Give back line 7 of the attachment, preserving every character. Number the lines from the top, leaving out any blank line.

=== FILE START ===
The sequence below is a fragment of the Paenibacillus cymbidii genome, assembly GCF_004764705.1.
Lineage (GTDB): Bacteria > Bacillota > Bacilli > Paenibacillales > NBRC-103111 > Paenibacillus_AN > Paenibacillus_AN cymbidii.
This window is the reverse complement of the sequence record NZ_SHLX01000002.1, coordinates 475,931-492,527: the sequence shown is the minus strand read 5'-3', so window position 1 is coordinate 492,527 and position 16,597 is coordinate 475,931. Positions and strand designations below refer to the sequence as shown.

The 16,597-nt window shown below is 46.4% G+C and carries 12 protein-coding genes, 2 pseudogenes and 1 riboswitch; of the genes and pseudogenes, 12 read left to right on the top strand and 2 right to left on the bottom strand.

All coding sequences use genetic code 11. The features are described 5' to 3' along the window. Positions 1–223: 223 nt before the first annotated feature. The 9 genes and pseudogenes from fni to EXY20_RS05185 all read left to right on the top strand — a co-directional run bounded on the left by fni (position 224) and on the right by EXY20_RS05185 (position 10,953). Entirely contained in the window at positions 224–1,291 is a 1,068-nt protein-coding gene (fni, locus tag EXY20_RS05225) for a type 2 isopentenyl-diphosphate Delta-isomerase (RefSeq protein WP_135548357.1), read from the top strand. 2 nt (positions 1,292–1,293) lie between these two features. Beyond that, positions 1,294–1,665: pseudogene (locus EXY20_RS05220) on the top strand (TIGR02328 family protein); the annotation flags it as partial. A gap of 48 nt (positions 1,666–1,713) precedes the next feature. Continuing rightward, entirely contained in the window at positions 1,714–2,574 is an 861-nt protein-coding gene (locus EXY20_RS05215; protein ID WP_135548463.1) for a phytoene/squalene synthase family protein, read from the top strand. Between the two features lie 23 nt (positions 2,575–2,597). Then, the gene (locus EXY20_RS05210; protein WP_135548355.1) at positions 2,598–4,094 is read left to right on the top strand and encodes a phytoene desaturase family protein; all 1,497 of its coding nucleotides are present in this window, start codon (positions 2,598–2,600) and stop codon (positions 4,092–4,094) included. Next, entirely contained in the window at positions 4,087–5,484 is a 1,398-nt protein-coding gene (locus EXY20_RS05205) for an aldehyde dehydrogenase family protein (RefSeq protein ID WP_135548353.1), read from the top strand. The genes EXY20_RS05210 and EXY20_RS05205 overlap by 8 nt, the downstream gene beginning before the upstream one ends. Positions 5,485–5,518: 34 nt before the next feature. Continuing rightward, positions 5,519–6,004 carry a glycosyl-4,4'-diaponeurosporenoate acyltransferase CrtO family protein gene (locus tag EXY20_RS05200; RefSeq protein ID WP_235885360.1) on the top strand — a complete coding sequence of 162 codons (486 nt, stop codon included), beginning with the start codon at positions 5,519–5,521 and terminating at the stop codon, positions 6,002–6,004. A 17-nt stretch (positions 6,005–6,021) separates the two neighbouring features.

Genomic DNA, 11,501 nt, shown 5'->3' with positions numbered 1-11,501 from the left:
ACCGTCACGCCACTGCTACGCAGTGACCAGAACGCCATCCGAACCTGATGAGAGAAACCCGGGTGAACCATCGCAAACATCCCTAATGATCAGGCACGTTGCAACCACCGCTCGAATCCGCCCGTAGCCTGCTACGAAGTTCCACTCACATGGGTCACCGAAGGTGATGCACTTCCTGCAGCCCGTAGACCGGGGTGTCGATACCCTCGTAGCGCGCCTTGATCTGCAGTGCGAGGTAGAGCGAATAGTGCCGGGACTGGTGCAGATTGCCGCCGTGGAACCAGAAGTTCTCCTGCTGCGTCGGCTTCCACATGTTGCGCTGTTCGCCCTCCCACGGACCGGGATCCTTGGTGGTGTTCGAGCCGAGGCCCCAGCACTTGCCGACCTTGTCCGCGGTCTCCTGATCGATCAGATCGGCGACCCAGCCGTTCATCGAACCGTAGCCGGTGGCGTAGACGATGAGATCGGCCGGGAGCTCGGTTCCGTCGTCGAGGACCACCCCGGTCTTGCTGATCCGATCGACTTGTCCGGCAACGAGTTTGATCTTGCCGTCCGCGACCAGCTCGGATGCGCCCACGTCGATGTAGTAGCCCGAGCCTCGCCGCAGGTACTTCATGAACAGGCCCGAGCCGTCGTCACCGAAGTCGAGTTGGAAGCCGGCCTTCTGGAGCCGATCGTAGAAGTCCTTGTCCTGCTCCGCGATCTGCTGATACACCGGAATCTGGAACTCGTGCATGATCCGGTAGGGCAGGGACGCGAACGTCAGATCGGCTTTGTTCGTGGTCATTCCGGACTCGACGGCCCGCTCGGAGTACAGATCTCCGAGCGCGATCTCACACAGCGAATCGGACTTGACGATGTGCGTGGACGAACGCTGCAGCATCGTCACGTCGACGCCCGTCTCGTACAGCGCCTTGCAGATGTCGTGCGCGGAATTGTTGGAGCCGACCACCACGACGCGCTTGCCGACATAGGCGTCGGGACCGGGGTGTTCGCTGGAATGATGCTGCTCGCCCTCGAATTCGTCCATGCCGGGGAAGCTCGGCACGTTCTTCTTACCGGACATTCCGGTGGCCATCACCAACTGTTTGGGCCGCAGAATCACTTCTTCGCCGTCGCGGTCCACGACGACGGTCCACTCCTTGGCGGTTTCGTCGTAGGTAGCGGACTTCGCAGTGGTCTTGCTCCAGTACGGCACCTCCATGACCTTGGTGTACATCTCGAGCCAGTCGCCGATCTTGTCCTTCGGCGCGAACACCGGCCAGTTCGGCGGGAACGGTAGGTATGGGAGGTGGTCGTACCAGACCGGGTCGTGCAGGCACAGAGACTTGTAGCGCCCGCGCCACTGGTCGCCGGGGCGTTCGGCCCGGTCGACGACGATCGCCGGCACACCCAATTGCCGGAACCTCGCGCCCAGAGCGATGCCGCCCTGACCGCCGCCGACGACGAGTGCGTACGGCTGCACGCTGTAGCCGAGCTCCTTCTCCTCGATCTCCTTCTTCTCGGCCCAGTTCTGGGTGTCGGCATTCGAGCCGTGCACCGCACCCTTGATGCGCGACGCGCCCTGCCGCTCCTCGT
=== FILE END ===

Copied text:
ACCGTCACGCCACTGCTACGCAGTGACCAGAACGCCATCCGAACCTGATGAGAGAAACCCGGGTGAACCATCGCAAACATCCCTAATGATCAGGCACGTTGCAACCACCGCTCGAATCCGCCCGTAGCCTGCTACGAAGTTCCACTCACATGGGTCACCGAAGGTGATGCACTTCCTGCAGCCCGTAGACCGGGGTGTCGATACCCTCGTAGCGCGCCTTGATCTGCAGTGCGAGGTAGAGCGAATAGTGCCGGGACTGGTGCAGATTGCCGCCGTGGAACCAGAAGTTCTCCTGCTGCGTCGGCTTCCACATGTTGCGCTGTTCGCCCTCCCACGGACCGGGATCCTTGGTGGTGTTCGAGCCGAGGCCCCAGCACTTGCCGACCTTGTCCGCGGTCTCCTGATCGATCAGATCGGCGACCCAGCCGTTCATCGAACCGTAGCCGGTGGCGTAGACGATGAGATCGGCCGGGAGCTCGGTTCCGTCGTCGAGGACCACCCCGGTCTTGCTGATCCGATCGACTTGTCCGGCAACGAGTTTGATCTTGCCGTCCGCGACCAGCTCGGATGCGCCCACGTCGATGTAGTAGCCCGAGCCTCGCCGCAGGTACTTCATGAACAGGCCCGAGCCGTCGTCACCGAAGTCGAGTTGGAAGCCGGCCTTCTGGAGCCGATCGTAGAAGTCCTTGTCCTGCTCCGCGATCTGCTGATACACCGGAATCTGGAACTCGTGCATGATCCGGTAGGGCAGGGACGCGAACGTCAGATCGGCTTTGTTCGTGGTCATTCCGGACTCGACGGCCCGCTCGGAGTACAGATCTCCGAGCGCGATCTCACACAGCGAATCGGACTTGACGATGTGCGTGGACGAACGCTGCAGCATCGTCACGTCGACGCCCGTCTCGTACAGCGCCTTGCAGATGTCGTGCGCGGAATTGTTGGAGCCGACCACCACGACGCGCTTGCCGACATAGGCGTCGGGACCGGGGTGTTCGCTGGAATGATGCTGCTCGCCCTCGAATTCGTCCATGCCGGGGAAGCTCGGCACGTTCTTCTTACCGGACATTCCGGTGGCCATCACCAACTGTTTGGGCCGCAGAATCACTTCTTCGCCGTCGCGGTCCACGACGACGGTCCACTCCTTGGCGGTTTCGTCGTAGGTAGCGGACTTCGCAGTGGTCTTGCTCCAGTACGGCACCTCCATGACCTTGGTGTACATCTCGAGCCAGTCGCCGATCTTGTCCTTCGGCGCGAACACCGGCCAGTTCGGCGGGAACGGTAGGTATGGGAGGTGGTCGTACCAGACCGGGTCGTGCAGGCACAGAGACTTGTAGCGCCCGCGCCACTGGTCGCCGGGGCGTTCGGCCCGGTCGACGACGATCGCCGGCACACCCAATTGCCGGAACCTCGCGCCCAGAGCGATGCCGCCCTGACCGCCGCCGACGACGAGTGCGTACGGCTGCACGCTGTAGCCGAGCTCCTTCTCCTCGATCTCCTTCTTCTCGGCCCAGTTCTGGGTGTCGGCATTCGAGCCGTGCACCGCACCCTTGATGCGCGACGCGCCCTGCCGCTCCTCGT